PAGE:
12

So, we know that the use of balefire can effectively "rewind time", in a manner of speaking, when used against people. But what happens if its used on a forest? Does all of the oxygen that tree produced cease to exist, and the people who breathed it suffocate? In the battle with Rahvin, Rand used balefire in the Palace before stepping into Tel'aran'rhiod, destroying some walls. What if that stone had killed someone in the building of the palace? Would that person have been brought back to life?(obviously I mean if balefire had been used during the building of the palace)

Does balefire affect inanimate objects the same way it does the living?

12

Yes, balefire affects inanimate objects in the same way as living beings.

The clearest and most often cited example of this is in book 7, A Crown of Swords, when

Moghedien balefires the boat in which Nynaeve is travelling,

and Nynaeve finds herself some distance behind where she previously was. That particular incident inspired a lot of debate among WoT fans - was it the boat being balefire, or only the rowers, that caused this? - but it was eventually cleared up by a letter from Robert Jordan to one Thomas Howard (not the Duke of Norfolk):

  1. What the hell is up with balefire (in regards to Nyn and the boat)?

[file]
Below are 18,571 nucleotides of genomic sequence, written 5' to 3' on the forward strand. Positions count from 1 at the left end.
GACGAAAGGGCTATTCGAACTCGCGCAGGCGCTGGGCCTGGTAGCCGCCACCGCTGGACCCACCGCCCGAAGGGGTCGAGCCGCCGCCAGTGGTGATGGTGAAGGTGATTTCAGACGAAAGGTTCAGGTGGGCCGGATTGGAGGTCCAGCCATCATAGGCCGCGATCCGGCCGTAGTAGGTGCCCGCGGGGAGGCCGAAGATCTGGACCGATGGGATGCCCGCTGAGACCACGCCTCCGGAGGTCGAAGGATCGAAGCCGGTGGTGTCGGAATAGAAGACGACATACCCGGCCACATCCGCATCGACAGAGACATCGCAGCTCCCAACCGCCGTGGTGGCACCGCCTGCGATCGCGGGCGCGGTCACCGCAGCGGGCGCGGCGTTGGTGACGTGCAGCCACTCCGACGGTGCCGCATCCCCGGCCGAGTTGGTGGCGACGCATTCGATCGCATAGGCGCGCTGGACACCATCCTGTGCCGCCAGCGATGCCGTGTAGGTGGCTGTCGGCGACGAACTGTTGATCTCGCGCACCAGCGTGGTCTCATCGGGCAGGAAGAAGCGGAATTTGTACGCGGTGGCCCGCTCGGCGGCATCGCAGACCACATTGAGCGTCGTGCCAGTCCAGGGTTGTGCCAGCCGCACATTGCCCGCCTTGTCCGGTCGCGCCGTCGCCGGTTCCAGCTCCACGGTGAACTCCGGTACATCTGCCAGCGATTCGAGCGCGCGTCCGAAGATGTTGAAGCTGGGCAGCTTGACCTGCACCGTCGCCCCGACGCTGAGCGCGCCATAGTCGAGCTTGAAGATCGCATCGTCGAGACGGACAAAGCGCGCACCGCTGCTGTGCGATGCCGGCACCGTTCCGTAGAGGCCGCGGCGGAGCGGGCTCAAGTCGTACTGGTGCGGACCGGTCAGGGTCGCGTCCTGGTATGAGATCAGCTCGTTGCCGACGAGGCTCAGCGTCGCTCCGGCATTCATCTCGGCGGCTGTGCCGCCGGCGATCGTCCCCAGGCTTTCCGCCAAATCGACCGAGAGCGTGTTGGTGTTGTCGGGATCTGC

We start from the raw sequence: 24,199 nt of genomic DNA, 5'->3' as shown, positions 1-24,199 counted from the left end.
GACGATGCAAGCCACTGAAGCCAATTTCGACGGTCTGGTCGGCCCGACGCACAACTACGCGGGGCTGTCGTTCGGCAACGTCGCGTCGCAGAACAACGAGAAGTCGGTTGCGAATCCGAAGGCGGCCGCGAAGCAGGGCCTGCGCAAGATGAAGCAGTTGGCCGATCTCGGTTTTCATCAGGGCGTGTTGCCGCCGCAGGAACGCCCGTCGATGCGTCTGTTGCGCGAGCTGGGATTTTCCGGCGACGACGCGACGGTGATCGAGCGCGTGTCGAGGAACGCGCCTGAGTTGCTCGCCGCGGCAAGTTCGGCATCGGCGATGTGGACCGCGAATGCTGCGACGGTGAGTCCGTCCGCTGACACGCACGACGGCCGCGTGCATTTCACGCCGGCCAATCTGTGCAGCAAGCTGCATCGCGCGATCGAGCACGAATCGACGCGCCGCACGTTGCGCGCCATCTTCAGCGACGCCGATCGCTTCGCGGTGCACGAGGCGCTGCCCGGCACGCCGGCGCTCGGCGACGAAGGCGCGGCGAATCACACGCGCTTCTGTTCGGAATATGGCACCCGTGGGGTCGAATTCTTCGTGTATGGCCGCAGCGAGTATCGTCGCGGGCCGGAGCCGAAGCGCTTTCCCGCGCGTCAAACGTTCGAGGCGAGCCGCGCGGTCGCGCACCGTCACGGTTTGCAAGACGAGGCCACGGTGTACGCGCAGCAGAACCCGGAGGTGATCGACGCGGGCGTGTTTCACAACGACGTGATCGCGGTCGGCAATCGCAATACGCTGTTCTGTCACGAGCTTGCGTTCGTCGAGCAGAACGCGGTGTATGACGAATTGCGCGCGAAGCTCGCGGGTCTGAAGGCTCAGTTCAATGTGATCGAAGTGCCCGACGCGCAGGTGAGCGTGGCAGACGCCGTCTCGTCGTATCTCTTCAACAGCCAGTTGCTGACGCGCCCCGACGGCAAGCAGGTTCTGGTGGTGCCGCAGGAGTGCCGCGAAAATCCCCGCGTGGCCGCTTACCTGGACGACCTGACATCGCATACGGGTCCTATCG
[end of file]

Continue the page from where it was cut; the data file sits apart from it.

The main issue with this was whether or not balefire burned inanimate objects back through time in addition to living creatures. According to Mr. Jordan, yes it does.

[Ra'T note: 1) emphasis mine; 2) "Nyn"? wtf?]

There was also a more lengthy discussion of this with Brandon Sanderson at JordanCon 2011:

Marie Curie: Even a stone in a wall has a thread in the Pattern, right? You said so...

Brandon Sanderson: As I understand it, Robert Jordan specifically said that even inanimate objects have a thread.

Marie Curie: So, that explains why when, say, a stone pillar is balefired, only the portion that balefire hits disintegrates...

Brandon Sanderson: Right...

Marie Curie: ...because all of those little bits would have their own threads...

Brandon Sanderson: Theoretically. And I was wrong on that for a while—I had to go back and look at interviews before I...[to Terez] Were you the one that sent me that?

Terez: Yeah, I tweeted that to you...

Brandon Sanderson: Yeah...the boat that Nynaeve was on that got balefired...

Marie Curie: She pointed out that inanimate objects...their threads are burned back. But that also explains why a person who has one thread tied to their soul would be completely eliminated by balefire.

Brandon Sanderson: Mmmhmm.

Marie Curie: So...why did their clothes go away?

Terez: (laughs)

Brandon Sanderson: Balefire does spread a bit, from what I've read.

Marie Curie: Then why doesn't it for the column?

Brandon Sanderson: It does, but it's like, you know...just a little bit.

Marie Curie: Right, but if you use a pencil-thin bit of balefire, right, and I shot your shirt, why would the whole shirt disappear?

Brandon Sanderson: Um, if it goes through and hits you, then you disintegrate, and it will spread out from you.

Marie Curie: Then, that doesn't explain Nynaeve's boat.